- Per Miljeteig Jan 19, 1999 05:52 PM
Where in NYC could one get a decent tiramisu? This
city, so full of great (and notsogreat) italian food,
still has not managed to show up some real tiramisu.
During four years of sampling (in the early 90s, to be
specific)provided much disappointment in the shape of
tons of sloppy tiramisu. Is it any better now? For
reference, the best tiramisu I have had, and which is
consistently good through many years, is to be found in
Restaurant Au Milan in Geneva. Why not Italy? Don't
know, but my sampling there has always pointed me in
the direction of the same place: Au Milan.
re: Nolan, Susan
sigh. what timing you have. the best tiramisu in new
york actually comes out of my kitchen (in fact, i've
got two to make tonight - my 6th and 7th in nearly as
many weeks - as my friends and relatives love
impressing their friends and coworkers with my
rendition: a stand-up, liquor-spiked version that
manages to be both rich in taste while light in
texture (but not remotely low-calorie)). anyway...i was
introduced to tiramisu new year's day 1994 at yaffa
cafe on st. marks. i loved it at the time, but have no
idea now how good it actually was since i've got plenty
to compare it to. best tiramisu i've had recently was
at Divine on e. 51st (212.319.9463). i was skeptical
looking at it, but the taste was surprisingly good
(just a wee grainy, though).
re: Nathalie and Billy
There was a really good looking Tiramisu being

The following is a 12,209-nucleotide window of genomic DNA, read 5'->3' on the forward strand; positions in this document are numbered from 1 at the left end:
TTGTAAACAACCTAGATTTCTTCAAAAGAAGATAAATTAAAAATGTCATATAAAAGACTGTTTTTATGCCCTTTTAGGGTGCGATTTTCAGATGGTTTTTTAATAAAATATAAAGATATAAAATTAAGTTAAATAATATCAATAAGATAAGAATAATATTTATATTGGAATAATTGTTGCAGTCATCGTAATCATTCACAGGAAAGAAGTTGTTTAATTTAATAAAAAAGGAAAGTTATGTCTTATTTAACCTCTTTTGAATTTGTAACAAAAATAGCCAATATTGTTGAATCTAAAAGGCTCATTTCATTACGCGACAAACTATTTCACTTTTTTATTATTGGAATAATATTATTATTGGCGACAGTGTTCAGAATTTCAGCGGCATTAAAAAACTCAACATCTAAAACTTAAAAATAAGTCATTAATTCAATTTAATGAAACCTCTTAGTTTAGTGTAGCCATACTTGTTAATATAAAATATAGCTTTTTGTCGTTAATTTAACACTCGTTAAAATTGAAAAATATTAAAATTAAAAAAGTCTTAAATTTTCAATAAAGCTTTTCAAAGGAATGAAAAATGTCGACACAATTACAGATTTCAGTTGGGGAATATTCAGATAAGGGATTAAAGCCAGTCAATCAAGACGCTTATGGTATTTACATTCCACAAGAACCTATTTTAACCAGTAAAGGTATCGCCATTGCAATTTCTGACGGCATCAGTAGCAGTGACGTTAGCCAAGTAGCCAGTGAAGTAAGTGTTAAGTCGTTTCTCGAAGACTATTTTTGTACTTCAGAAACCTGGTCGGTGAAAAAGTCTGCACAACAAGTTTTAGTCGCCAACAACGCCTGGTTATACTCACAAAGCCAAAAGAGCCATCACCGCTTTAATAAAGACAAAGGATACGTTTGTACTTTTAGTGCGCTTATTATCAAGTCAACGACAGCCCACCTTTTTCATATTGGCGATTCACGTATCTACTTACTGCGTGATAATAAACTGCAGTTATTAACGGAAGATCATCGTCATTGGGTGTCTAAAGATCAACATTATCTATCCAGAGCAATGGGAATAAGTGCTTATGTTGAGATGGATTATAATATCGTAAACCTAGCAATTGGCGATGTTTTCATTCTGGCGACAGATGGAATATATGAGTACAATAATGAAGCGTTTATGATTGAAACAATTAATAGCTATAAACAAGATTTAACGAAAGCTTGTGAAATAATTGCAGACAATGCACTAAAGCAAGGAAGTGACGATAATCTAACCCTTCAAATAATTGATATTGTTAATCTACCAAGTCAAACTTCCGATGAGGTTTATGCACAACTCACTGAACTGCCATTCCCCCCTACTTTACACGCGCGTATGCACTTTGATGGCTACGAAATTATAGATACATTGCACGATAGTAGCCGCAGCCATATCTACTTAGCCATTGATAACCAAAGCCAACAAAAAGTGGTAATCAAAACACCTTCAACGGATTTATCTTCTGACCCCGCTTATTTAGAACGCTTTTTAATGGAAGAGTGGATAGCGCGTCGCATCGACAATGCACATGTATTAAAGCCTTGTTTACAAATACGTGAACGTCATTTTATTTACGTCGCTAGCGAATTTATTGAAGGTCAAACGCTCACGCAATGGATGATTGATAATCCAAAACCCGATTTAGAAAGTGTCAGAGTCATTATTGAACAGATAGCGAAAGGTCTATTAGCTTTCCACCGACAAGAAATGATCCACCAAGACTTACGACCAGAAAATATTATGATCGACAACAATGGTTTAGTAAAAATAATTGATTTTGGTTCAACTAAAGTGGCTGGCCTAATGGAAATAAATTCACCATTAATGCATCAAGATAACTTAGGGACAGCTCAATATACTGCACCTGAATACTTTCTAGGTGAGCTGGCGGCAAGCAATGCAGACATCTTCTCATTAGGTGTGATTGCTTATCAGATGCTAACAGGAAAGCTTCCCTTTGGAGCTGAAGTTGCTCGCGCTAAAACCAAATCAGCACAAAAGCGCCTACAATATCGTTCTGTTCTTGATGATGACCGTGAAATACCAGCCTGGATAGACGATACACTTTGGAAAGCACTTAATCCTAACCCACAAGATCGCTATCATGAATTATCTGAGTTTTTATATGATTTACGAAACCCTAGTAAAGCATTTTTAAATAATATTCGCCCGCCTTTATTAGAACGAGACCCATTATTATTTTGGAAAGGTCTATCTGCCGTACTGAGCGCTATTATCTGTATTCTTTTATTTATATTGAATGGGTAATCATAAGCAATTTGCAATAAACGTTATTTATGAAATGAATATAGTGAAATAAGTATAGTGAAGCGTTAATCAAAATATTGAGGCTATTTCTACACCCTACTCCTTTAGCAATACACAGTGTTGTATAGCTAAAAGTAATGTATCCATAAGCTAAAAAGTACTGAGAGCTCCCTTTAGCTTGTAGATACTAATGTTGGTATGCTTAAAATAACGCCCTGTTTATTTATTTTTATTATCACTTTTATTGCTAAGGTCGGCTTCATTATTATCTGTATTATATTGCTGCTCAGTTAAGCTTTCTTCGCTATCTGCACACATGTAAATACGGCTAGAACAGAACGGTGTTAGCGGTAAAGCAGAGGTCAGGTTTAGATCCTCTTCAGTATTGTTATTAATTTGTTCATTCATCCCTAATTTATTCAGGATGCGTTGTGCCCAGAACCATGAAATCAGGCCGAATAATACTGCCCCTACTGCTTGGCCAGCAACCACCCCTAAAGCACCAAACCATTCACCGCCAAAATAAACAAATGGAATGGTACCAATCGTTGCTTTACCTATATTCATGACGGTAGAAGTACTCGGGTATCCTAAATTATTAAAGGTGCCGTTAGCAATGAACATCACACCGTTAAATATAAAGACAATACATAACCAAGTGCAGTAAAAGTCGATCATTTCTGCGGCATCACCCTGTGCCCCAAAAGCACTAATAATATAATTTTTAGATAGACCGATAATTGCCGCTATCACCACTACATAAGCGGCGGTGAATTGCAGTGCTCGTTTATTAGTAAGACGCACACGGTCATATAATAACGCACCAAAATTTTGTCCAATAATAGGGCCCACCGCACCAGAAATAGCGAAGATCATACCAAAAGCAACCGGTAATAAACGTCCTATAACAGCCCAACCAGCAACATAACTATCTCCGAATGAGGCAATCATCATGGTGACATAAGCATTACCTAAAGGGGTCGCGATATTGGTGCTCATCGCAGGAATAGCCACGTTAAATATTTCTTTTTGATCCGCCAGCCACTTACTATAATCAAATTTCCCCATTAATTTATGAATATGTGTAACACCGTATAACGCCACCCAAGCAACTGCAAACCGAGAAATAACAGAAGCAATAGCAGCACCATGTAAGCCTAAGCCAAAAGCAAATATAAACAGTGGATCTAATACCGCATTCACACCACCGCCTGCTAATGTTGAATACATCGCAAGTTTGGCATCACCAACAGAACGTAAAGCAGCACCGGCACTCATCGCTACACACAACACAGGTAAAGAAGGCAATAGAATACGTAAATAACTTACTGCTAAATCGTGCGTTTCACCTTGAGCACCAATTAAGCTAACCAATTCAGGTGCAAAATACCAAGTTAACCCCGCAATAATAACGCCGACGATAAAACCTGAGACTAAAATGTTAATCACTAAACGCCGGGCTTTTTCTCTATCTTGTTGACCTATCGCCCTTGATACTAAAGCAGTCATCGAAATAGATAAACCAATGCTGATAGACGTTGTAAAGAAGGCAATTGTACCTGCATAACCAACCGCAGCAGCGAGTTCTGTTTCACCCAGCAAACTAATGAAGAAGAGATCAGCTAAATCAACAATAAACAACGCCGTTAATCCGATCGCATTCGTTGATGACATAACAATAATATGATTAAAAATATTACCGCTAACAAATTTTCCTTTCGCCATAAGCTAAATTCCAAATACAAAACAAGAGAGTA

demonstrated on the Food Network's "Calling All Cooks"
several weeks ago. I checked the website and the
recipe has disappeared (they only leave recipes on the
site for a couple weeks - that sucks, why can't they
archive them as simple text files!?). Anyway, I
posted the link to that show's recipe page becuase
they are always rerunning shows, so it will probably
turn up again in the near future.
If someone does check and it has turned up, why don't
we cut'n'paste it directly into the followup? I
understand we aren't supposed to put copywrited
material from other websites onto this board, but if
the links become useless after a week or two, and we
properly credit where the information comes from,
shouldn't that be acceptable?
re: Jim Leff
I'm sure it's not an oversite, they only keep recipes
online for two weeks. The fact that they constantly
repeat these shows is why I put a link to that show's
recipe page, it'll probably show up again in a couple
weeks. I don't think it's sleazy or a copyright
infringement to post a recipe in its entirety (without
any editing) and duely noting the source (i.e. "the
following recipe is from the TV Food Network's show
"Calling All Cooks", which aired on ______ date).
As the TVFN site does not archive their recipes it is
pointless to post a link to the recipe, it will be
gone by the time most people try to see it.
Any one else have an opinion on this? Rachel
re: Rachel Perlow
Well, of course; being cable-less, I never watch the TV
Food Network and won't have a chance in hell of finding
that recipe at the time it appears again on the site -
assuming it's going to appear again. However, I respect
Jim enough to not post anything wildly off-topic (like
political things) and especially not to repost
Your workaround here might be to ask people to request
the recipe directly from you, and to e-mail it
privately to those who request it. Seems like a royal
re: Frank Language
It would be a nice workaround, if I had the recipe,
but as it has disappeared from the Calling All Cooks
recipe page, I do not. Also, I wasn't the one who
wanted the recipe in the first place, that is why I
posted the link to that page, so that the person who
wanted the recipe could check once a week or so to see
if they repost it.
We had pre-theater dinner recently at Il Tinello, on
56th St. between 5th and 6th. It's quite good. A bit
expensive -- typical theater-district prices -- but
they had the very best tiramisu I've ever had.